Hybrid-aligned nematic film
Hybrid-aligned nematic film.
More about this Image
Polarizing microscope texture of a thin, liquid crystalline film. This highly nonuniform structure reflects spatial distortions in molecular orientation that occur in a nematic fluid, the simplest form of a liquid crystal. The thin nematic film (1- to 2-micrometers thick) is spread over the surface of an isotropic fluid (glycerine). The upper surface of the film is free (in contact with air). In the nematic, the rod-like elongated molecules are free to move around but tend to be parallel to each other. The average direction of orientation is called the director. By placing the nematic film between glycerine and air, one creates director distortions in the vertical plane, as the nematic-air interface favors normal (perpendicular) orientation of the director and the glycerine-nematic interface favors tangential (parallel) orientation. Since the direction of alignment in the plane of the film is not fixed, the film exhibits numerous distortions, with the director changing from point to point. The interference colors of the film result from different director tilt and some variation in the thickness of the film. Very often, the director distortions collapse into "strings" of practically constant width, seen in the texture as parallel dark extinction bands. The dark bands mark the regions where the orientation of liquid crystal molecules is parallel to either the polarizer or analyzer.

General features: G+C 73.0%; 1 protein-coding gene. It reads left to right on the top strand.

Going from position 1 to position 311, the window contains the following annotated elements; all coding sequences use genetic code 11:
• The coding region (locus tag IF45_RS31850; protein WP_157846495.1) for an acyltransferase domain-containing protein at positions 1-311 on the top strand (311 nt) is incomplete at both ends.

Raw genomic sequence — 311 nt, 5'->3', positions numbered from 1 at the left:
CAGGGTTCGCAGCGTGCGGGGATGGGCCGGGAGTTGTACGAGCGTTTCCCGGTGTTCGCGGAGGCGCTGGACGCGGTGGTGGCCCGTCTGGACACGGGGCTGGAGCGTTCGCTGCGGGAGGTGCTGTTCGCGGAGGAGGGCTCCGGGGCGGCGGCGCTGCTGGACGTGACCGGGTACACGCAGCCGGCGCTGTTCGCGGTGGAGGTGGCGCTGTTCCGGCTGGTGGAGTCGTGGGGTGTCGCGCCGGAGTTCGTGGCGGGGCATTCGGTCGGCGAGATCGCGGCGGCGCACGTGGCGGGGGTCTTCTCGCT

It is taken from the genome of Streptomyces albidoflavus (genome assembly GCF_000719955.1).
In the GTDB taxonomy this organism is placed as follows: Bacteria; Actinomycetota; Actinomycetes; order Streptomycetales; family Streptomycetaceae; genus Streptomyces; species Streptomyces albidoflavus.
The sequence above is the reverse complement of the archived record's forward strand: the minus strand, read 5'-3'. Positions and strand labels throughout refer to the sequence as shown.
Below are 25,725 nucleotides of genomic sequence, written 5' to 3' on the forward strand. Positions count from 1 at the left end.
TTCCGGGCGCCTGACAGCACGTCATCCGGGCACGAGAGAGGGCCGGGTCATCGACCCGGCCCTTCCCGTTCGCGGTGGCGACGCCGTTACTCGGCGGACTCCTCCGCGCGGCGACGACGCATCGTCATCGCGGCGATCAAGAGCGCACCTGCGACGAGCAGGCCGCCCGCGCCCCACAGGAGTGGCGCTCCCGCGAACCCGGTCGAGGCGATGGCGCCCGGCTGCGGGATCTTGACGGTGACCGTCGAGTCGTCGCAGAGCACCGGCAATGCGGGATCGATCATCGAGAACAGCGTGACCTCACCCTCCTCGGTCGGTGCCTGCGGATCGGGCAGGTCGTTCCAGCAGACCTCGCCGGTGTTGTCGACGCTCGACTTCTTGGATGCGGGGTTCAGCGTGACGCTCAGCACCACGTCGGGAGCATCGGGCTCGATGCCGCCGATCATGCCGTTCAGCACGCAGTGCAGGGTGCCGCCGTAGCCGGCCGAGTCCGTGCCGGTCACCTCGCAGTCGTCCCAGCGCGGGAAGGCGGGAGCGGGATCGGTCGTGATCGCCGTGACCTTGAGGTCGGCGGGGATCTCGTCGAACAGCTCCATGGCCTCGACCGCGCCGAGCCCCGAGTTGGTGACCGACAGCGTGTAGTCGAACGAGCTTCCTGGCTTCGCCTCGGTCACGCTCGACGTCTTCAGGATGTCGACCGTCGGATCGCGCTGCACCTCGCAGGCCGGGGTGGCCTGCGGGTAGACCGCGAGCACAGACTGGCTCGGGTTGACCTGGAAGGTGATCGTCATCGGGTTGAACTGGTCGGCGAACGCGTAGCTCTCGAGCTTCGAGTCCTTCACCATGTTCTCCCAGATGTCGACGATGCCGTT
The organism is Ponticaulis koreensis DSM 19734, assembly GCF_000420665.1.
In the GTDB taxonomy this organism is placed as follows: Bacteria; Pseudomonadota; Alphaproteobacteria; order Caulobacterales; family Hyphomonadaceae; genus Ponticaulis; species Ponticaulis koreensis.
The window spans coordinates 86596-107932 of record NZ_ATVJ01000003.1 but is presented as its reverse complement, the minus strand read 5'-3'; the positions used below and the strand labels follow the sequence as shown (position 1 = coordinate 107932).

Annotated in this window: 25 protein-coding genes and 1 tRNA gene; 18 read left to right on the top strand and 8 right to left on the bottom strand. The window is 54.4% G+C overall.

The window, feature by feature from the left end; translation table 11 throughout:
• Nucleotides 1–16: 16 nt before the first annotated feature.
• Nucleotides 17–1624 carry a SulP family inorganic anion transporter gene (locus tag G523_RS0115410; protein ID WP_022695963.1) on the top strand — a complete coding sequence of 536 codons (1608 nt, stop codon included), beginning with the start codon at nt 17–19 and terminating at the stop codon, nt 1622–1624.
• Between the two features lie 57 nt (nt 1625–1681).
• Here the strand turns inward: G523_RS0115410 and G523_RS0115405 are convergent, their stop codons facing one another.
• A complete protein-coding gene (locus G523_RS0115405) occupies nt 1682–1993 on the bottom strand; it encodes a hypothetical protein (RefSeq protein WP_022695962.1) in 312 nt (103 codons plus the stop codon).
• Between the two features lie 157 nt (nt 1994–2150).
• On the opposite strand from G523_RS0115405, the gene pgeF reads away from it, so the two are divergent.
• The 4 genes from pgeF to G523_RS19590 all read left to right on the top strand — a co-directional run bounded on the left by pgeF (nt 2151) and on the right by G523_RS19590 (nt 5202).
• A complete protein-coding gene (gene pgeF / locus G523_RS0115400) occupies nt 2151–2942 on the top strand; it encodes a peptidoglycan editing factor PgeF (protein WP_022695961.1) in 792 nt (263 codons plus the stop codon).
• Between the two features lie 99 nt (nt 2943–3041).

This image was created by Oleg D. Lavrentovich, director of the Liquid Crystal Institute and professor of chemical physics in the Chemical Physics Interdisciplinary Program at Kent State University. The complex, 3-D molecular arrangements in liquid crystals and other soft materials reflect a rich variety of physical mechanisms that represent the focus of Lavrentovich's research.
Recent research in Lavrentovich's lab (supported by National Science Foundation grants DMR 05-04515, DMR 07-10544 and DMR 09-06751), explore what the physical mechanisms are behind the complex, 3-D molecular architectures; what controls the molecular order in space; and what controls the time dynamics of this order. The goal is to learn how to construct self-assembled complex materials with unique structural, electric and optical properties. Liquid crystals have already been a technological revolution through their liquid crystal displays, and much more is on the horizon of current knowledge if we were to explore and utilize more complex molecular arrangements than those in these displays. (Date of Image: exact date unknown)
Credit: Oleg Lavrentovich, Liquid Crystal Institute, Kent State University
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